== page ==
The tavern without a host.
Winding the Prosecco Route through rolling hills of vineyards, stop for lunch at this one-of-a-kind spot you'll never forget.
A typical Italian osteria is a merry, rustic establishment with local wines and simple foods but this one is completely unique - it has no host! (oste)
Years ago, Cesare De Stefani sat at a simple wooden table in his family's stone cottage. As the sun dipped low, he finished his tumbler of wine and took once last glance at the green hills stretching before him. He thought, "How lovely if my friends could enjoy this even in my absence." Before setting off, he left three bottles of wine with 'ombre' glasses on the table and the door unlocked. But as much as they too loved the peaceful setting, his friends never visited without him. The next time, he left a note on the table saying, “Valore della bottiglia 10 euro, servitevi da soli e buona degustazione” (Value of a bottle 10 euro, serve yourselves and enjoy) and a collection box for any heartfelt contributions. Suddenly word spread from friends to villagers as the little cottage began to grow in popularity. It was known locally as a calm place of trust and honesty, stocked simply with local wine, salami, bread and cheese where people could relax at rustic tables amongst the vineyards and light a fire in the colder months. Where they were trusted to treat the osteria with respect and come and go as they pleased.
Osteria Senz'Oste grows in fame
Since 2005 when Cesare first left his front door unlocked, little Osteria Senz'Oste has become an iconic stop along the ever popular Prosecco Road from Valdobbiadene to Conegliano. After being picked up and published in many an international mag, Osteria Senz'Oste has had to expand their parking areas to accommodate an increasingly steady flow of visitors. In summer months parking fills up quickly and as much as the place extends over slopes of shady vines and never feels crowded, you'll have to queue for food and wine so do time your visit well. Depending on how early in the day a glass of chilled wine feels appropriate, mornings are a favoloso time to visit. 5am till 10/11pm are the tavern's official opening times but no-one truly minds.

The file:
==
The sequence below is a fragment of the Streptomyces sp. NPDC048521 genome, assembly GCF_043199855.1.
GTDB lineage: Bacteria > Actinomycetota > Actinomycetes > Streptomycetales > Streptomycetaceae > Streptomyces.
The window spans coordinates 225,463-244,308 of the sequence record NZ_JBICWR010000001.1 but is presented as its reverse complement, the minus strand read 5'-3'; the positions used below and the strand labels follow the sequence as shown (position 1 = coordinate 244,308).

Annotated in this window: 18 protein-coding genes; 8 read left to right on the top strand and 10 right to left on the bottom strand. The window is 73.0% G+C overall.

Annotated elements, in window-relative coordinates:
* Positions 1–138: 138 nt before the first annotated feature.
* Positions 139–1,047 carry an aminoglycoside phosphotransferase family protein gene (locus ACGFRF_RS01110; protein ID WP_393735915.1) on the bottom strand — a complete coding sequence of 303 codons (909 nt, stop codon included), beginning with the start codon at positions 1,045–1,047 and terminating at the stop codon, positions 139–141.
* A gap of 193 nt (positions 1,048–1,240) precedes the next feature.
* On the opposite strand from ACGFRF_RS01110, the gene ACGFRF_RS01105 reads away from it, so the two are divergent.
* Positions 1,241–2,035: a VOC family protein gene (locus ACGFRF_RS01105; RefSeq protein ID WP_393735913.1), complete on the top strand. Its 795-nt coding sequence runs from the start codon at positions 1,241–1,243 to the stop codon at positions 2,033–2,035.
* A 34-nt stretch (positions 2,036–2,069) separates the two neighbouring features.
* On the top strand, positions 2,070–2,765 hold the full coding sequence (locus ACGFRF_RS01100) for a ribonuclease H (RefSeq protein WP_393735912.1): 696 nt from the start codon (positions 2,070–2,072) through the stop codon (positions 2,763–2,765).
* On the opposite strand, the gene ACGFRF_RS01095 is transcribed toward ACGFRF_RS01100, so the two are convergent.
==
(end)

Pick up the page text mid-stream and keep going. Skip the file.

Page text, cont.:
The old farmhouse sits below a dirt track leading off the Prosecco Road through San Stefano, a small hamlet of Valdobbiadene, capital of Prosecco production. In 2019 this area was declared a UNESCO World Heritage Site and it really is a sight to behold - spectacular rolling hills of closely packed vines claiming the right to bear the prestigious label of 'Prosecco di Valdobbiadene'. And if you thought this was special, there's more. Smack bang in the middle is the famous Cartizze Hill. Due to specific soil quality, winds and geographic location, the best of the best is grown on the tiny hill behind Cesare's Osteria Senz'Oste. Few realise the importance of this humble place's positioning, in fact approaching a fork in the dirt road, there stands a sign: 'Osteria Senz'Oste/ Cima Cartizze' - the top of the hill.
“Having a piece of land in Cartizze is like having a Ferrari in your garage,” - Primo Franco, vintner at Nino Franco winery.
It's the 'top del top' - the most expensive vineyard land in Italy and somehow slips through the international market. Cartizze is well-known in Italy as being the best Prosecco of Valdobbiadene, where the best Prosecco in Veneto is arguably grown. Astonishingly, Cartizze is labelled, 'Superiore di Cartizze' with no mention of Prosecco at all, it's not permitted. So understandably it escapes keen overseas Prosecco drinkers and for now remains Italy's little secret.
Foods and wines
Cesare's family are artisan butchers, wine makers and farmers. They decided to expand the family butchery to stock their own salami and cold meats with the growing success of Osteria Senz'Oste, In prized Prosecco territory, the Glera grape is grown in abundance for the world-famous title of 'Valdobbiadene Prosecco'. You'll see the lines of vines creeping as close to the road-side as they can. Sample the best Prosecco Italy can offer right here.
On the Cartizze hill stands an impressive collection of high-tech, Italian-designed vending fridges keeping a selection of beautiful wines at perfect temperatures while providing glasses and a minimal selection of snacks. It's a little odd juxtaposed against a rugged set up of rickety tables and chairs amongst the ancient, twisting vines. Find a corkscrew to the left of the machines and expect simple foods that Italy does best - local cheeses, salami and crackers or tarralli. No cutlery needed, this is finger food, a mere compliment to the panorama who's the main contestant here.
In the original house, lower down on the hill, you'll find a wider selection of foods - breads, boiled eggs, more cheeses, cold meats and water. Sadly now everything has to be priced although payment is still voluntary and placed in a box - Osteria Senz'Oste's honour system proved very unpopular with the mistrustful Financial Police.
Get all your heart desires in the form of foods and wines and find a spot under the shady vines. There are busy tables near the farm house but higher up, simple wooden seats have been constructed to face the views. There are no rules here except to leave the place clean and tidy; some bring blankets and picnic for the day, some stop by with friends for the view, it's as easy-going as it gets and even in the height of tourist season, where parking spaces are few and far between, tables are not. Somehow even when it's full, there's a calm, respectful space for everyone.
Have a read of all the written notes left hanging in the Osteria to get an idea of just how internationally-famous this humble little place has become. One man's dream to share his favourite spot with his friends that became the world, I wonder if he still stops by?